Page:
These days when someone extols the virtues of the free market we typically assume they have in mind a marketplace free of government regulation. The term, however, once focused more on evil doers in the private sector, typically aristocrats, land owners, and capitalists.
Dating back to Biblical times it has been recognized that some forms of economic activity are “bad” whereas others are “good.” The classical economists — Smith, Ricardo, Marx and their peers — tried to explain how this could be. To aid the explanation, they invented the concept of economic value. They sought to establish value as an objective reality to which reason could be applied.
Thus, for the classical economists some economic processes subtracted value from society whereas others added value. A market was said to be free when it carried no subtractive burdens and could therefore add value to society, purely, just as markets which conform to the transcendent laws of Nature should be expected to do. This approach ran into a snag, however, when careful analysis revealed that no such thing as objective value could be defined. There was a brief attempt by the neoclassical economists to solve the problem by inventing a scientific unit of value called the util, short for utility, but it soon became obvious that utils don’t exist in nature.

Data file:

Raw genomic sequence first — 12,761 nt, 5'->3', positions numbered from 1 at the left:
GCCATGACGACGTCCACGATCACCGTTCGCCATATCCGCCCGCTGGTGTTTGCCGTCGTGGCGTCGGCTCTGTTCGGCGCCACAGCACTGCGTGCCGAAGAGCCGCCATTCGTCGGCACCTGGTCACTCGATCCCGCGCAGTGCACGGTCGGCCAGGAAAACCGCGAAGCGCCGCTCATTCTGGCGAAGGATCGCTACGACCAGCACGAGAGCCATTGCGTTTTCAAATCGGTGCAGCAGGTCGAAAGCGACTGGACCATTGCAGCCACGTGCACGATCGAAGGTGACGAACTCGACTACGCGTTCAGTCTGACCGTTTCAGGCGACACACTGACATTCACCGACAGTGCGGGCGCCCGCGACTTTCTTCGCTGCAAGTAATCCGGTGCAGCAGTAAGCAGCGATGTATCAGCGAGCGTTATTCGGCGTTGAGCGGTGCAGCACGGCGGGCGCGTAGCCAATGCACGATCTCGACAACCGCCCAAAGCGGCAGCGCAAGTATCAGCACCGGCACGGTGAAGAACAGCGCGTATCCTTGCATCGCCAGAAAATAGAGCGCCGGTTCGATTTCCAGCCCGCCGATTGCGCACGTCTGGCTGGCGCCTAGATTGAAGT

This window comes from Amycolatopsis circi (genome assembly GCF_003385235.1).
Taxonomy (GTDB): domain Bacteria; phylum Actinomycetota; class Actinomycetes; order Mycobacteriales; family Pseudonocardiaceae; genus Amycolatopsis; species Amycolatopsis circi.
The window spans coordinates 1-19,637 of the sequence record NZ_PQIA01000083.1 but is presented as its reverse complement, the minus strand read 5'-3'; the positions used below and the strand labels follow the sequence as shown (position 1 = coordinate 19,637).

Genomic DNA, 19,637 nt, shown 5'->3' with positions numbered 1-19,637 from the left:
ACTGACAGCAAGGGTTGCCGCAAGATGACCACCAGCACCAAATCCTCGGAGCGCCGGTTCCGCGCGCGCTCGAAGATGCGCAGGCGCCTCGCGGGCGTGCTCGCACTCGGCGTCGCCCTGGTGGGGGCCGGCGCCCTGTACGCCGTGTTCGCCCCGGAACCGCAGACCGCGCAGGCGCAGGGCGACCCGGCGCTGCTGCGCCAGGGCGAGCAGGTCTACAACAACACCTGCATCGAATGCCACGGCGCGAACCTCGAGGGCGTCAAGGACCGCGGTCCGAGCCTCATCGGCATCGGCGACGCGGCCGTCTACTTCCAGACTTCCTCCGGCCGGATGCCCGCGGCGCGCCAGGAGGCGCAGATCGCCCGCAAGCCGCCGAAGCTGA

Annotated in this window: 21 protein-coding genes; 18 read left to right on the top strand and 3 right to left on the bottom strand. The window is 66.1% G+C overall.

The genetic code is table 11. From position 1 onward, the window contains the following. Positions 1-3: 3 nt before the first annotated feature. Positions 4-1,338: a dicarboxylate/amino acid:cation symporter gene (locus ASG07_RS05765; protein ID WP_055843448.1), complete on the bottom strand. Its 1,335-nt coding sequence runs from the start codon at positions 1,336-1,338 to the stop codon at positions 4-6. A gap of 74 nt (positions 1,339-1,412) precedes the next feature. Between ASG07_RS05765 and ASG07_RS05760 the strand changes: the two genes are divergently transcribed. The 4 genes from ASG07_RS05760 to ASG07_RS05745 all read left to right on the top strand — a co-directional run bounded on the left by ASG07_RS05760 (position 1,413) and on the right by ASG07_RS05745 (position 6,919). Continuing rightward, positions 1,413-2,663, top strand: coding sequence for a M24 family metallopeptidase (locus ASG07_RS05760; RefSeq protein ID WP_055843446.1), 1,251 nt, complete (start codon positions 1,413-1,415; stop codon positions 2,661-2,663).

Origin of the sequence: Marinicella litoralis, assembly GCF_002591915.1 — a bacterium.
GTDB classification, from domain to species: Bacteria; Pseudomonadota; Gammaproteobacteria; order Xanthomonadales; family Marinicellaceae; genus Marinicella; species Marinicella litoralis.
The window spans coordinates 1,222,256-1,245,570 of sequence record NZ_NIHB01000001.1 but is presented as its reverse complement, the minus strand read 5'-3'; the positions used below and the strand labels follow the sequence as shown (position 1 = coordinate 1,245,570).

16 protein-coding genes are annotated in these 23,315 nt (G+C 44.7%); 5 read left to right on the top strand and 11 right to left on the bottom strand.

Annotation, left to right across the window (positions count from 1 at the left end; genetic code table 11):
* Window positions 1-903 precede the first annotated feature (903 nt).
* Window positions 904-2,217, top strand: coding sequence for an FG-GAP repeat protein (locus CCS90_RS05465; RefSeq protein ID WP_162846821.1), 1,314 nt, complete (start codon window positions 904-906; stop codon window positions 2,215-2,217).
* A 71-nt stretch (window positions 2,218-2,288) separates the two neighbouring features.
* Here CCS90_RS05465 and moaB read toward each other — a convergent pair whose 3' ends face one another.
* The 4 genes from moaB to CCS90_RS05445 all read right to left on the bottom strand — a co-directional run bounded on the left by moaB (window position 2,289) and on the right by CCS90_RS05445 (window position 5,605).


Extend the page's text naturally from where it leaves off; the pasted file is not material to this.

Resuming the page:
So, what of “good” and “bad” economic activity? The distinction remains intuitively compelling today but there is still no scientifically respectable basis for it. Some attempts to establish the desired foundation have been made. In 2011, for example, the United Nations adopted standards of happiness and well being to be used by member states as an economic indicator. Other economists — noting there is an observable correlation between energy consumption and prosperity — have tried to establish a BTU basis for economic value. Projects like these have, as yet, borne little fruit.
In the shadow of this history and predicament, the concept of a free market can be somewhat difficult to convey. Ideally, a free market is a type of market, primarily one that is not regulated, controlled or manipulated against the wishes of the participants. Some definitions help to clarify.
A market is a social domain in which people exchange goods.
A good is any object or thing, tangible or intangible, ownership of which can be transferred from one person to another.
A market in which exchanges are voluntary is called a free market. Voluntary has three main meanings in this context:
(1) The goods offered in the market are chosen by the offerors.
(2) The prices at which exchanges take place are chosen by the exchange participants.
(3) No one is compelled to participate (or to not participate) in any exchange.
Notice that these market freedoms can be infringed in various ways by private actors as well as by government, but that government inherently has a superior ability to preserve and protect them. For this reason, free markets are a political concept as much as an economic one. Where people are free, markets also will be free. The social benefits of free markets are really the benefits of freedom itself.